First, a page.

Chapter Two of The Journey Down, a classic point-and-click saga with an Afro-Caribbean vibe. Get ready to embark on an epic journey of brain-teasing adventure!
User reviews: Very Positive (133 reviews) - 97% of the 133 user reviews for this game are positive.
Release Date: Aug 25, 2014

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Buy The Journey Down 1+2 Bundle

Includes 2 items: The Journey Down: Chapter One, The Journey Down: Chapter Two

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Recommended By Curators

"While The Journey Down is an easier adventure than many, it’s also a far more satisfying experience."
Read the full review here.

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October 31

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At 133% we've got two hours to go on the kickstarter for TJD3! Now's the last chance to back. :)

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October 12

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“...the game's graphics and soundtrack are gorgeous.”
9/10 – Pocketgamer

“The length is great, both the amount and variety of puzzles are superb, the presentation is stunning, the characters are charming, and the story is compelling.”
5/5 – TouchArcade

“...all this is accompanied by a real stormer of a soundtrack, predominantly jazz, that’s the sort of thing you just leave playing even when you aren’t.”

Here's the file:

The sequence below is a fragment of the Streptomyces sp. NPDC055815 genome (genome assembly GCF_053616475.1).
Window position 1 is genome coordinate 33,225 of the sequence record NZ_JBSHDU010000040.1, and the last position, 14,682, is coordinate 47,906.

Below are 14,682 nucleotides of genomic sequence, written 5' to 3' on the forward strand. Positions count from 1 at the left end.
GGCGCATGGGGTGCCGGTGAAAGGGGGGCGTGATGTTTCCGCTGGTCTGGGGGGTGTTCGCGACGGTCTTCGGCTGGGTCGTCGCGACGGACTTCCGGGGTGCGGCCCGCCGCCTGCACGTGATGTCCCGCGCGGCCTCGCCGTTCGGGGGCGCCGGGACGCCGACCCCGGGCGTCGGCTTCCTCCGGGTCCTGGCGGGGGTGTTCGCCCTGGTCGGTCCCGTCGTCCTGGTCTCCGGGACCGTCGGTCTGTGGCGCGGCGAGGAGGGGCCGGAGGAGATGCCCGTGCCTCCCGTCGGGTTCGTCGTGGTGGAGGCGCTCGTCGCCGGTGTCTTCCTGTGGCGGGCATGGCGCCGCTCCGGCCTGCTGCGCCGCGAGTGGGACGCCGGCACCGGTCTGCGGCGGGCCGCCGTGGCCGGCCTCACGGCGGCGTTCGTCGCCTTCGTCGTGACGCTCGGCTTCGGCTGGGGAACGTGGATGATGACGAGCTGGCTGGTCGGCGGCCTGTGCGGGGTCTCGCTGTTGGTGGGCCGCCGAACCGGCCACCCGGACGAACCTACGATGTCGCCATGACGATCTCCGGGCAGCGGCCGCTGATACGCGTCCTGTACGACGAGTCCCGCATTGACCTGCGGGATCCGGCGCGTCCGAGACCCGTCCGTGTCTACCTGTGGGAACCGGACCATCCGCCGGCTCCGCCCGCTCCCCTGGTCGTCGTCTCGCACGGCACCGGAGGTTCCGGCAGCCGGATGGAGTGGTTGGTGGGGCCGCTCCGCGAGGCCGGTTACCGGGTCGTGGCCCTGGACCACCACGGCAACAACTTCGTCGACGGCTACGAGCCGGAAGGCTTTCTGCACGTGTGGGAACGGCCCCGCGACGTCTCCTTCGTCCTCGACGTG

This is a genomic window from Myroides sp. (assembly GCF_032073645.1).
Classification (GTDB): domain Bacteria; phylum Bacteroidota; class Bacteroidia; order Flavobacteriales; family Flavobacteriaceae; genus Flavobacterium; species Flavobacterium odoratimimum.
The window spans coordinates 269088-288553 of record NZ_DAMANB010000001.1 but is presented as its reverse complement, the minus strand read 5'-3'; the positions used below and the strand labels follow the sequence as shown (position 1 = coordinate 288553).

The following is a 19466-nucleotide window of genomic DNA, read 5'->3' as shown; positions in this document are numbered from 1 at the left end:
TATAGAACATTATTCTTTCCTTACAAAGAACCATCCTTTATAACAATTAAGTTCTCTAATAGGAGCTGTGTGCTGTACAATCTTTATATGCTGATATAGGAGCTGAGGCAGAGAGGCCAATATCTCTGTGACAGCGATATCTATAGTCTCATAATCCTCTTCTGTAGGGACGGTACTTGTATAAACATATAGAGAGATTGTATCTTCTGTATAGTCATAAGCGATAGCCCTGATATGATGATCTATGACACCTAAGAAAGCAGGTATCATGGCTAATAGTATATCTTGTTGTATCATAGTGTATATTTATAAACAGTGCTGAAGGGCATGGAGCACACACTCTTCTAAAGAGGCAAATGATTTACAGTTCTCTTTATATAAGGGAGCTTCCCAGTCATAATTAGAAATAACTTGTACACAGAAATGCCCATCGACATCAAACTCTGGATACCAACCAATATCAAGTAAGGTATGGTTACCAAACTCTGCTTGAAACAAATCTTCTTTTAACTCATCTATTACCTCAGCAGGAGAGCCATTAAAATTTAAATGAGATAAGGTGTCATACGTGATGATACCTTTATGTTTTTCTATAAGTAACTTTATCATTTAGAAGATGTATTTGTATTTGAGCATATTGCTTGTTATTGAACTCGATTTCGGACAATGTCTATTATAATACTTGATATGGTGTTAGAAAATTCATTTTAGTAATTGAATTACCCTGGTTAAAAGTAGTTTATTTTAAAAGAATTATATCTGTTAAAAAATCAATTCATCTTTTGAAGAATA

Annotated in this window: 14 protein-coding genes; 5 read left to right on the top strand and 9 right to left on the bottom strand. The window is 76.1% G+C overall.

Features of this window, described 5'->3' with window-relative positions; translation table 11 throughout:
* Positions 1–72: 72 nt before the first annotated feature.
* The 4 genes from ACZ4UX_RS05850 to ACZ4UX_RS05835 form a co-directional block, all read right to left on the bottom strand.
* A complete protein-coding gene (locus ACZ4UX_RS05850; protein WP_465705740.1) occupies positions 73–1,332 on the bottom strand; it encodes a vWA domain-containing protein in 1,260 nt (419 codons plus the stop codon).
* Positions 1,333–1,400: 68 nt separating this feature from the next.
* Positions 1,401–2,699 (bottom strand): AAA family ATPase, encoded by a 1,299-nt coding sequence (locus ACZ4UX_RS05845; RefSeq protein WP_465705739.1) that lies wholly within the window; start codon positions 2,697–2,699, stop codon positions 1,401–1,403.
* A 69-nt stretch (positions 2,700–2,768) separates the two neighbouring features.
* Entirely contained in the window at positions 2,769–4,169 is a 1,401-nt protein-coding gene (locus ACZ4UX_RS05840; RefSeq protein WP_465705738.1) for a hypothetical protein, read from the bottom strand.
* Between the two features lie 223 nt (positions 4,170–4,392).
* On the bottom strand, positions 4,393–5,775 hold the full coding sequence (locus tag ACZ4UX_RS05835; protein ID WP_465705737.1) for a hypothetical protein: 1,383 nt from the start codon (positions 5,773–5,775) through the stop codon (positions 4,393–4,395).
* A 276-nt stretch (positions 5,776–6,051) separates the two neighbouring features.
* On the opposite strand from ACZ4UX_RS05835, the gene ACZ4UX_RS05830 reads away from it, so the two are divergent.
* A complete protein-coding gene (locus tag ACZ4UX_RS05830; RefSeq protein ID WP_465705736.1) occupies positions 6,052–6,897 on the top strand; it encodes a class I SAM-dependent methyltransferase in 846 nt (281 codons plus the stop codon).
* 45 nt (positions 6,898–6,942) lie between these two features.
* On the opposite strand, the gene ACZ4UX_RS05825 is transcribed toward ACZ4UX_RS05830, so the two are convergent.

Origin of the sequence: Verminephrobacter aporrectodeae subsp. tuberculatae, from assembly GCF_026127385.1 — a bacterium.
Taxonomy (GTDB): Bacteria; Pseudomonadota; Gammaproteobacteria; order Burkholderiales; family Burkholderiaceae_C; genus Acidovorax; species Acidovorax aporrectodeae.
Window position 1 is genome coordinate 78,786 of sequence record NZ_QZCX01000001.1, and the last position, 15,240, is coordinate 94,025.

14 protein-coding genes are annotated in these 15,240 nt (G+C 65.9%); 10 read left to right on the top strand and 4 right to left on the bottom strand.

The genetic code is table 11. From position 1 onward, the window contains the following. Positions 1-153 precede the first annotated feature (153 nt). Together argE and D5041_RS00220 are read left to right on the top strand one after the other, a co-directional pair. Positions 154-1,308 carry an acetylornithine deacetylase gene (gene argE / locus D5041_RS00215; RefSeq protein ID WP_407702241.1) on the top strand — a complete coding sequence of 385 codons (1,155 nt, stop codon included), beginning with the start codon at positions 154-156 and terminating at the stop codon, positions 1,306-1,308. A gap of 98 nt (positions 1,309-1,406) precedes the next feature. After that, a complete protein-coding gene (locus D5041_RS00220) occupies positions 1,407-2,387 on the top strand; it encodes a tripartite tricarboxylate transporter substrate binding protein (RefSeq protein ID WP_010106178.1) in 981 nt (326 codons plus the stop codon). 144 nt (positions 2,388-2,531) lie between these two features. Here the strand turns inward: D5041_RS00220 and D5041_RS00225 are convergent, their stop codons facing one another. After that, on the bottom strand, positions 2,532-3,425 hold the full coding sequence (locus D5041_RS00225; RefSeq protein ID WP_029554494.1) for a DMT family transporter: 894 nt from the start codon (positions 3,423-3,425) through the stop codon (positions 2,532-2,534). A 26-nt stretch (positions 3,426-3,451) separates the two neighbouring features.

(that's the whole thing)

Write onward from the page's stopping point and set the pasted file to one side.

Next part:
9/10 – PCgamesN

More games in The Journey Down series

About This Game

Far below the noisy metropolis of St. Armando, Bwana follows in the footsteps of his lost father together with Kito and Lina. In their search for the mysterious Underland, they discover a dark conspiracy shrouding the fate of Captain Kaonandodo.

In the second chapter, the plot thickens as our heroes plunge down into the mist below the Edge and wind up in the foggy and treacherous town of Port Artue where they find themselves cornered by pirates and on the run from the law.

The Journey Down is a classic point-and-click saga with an Afro-Caribbean vibe. Get ready to embark on an epic journey of brain-teasing adventure! Chapter One and Chapter Two are available PC, Mac and Linux as well as on iOS, with an android port to follow.